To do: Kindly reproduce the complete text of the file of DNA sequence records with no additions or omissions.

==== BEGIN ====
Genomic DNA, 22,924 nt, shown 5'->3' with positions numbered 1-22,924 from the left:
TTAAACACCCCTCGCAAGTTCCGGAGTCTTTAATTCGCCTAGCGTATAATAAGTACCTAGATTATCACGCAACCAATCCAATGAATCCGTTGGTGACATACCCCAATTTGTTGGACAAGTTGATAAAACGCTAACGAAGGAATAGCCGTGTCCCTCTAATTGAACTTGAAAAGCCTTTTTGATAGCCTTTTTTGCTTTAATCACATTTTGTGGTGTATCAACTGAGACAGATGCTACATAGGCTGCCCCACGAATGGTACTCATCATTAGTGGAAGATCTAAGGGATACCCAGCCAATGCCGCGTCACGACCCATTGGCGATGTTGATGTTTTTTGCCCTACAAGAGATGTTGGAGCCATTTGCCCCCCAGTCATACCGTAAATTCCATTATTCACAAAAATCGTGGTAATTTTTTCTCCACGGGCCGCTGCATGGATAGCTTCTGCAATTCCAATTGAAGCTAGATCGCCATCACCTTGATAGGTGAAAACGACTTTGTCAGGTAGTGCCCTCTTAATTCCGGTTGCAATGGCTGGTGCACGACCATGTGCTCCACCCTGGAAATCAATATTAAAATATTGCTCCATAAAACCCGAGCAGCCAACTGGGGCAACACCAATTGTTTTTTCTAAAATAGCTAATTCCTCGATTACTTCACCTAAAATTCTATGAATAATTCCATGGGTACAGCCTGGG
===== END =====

Genomic DNA, 22,924 nt, shown 5'->3' with positions numbered 1-22,924 from the left:
TTAAACACCCCTCGCAAGTTCCGGAGTCTTTAATTCGCCTAGCGTATAATAAGTACCTAGATTATCACGCAACCAATCCAATGAATCCGTTGGTGACATACCCCAATTTGTTGGACAAGTTGATAAAACGCTAACGAAGGAATAGCCGTGTCCCTCTAATTGAACTTGAAAAGCCTTTTTGATAGCCTTTTTTGCTTTAATCACATTTTGTGGTGTATCAACTGAGACAGATGCTACATAGGCTGCCCCACGAATGGTACTCATCATTAGTGGAAGATCTAAGGGATACCCAGCCAATGCCGCGTCACGACCCATTGGCGATGTTGATGTTTTTTGCCCTACAAGAGATGTTGGAGCCATTTGCCCCCCAGTCATACCGTAAATTCCATTATTCACAAAAATCGTGGTAATTTTTTCTCCACGGGCCGCTGCATGGATAGCTTCTGCAATTCCAATTGAAGCTAGATCGCCATCACCTTGATAGGTGAAAACGACTTTGTCAGGTAGTGCCCTCTTAATTCCGGTTGCAATGGCTGGTGCACGACCATGTGCTCCACCCTGGAAATCAATATTAAAATATTGCTCCATAAAACCCGAGCAGCCAACTGGGGCAACACCAATTGTTTTTTCTAAAATAGCTAATTCCTCGATTACTTCACCTAAAATTCTATGAATAATTCCATGGGTACAGCCTGGG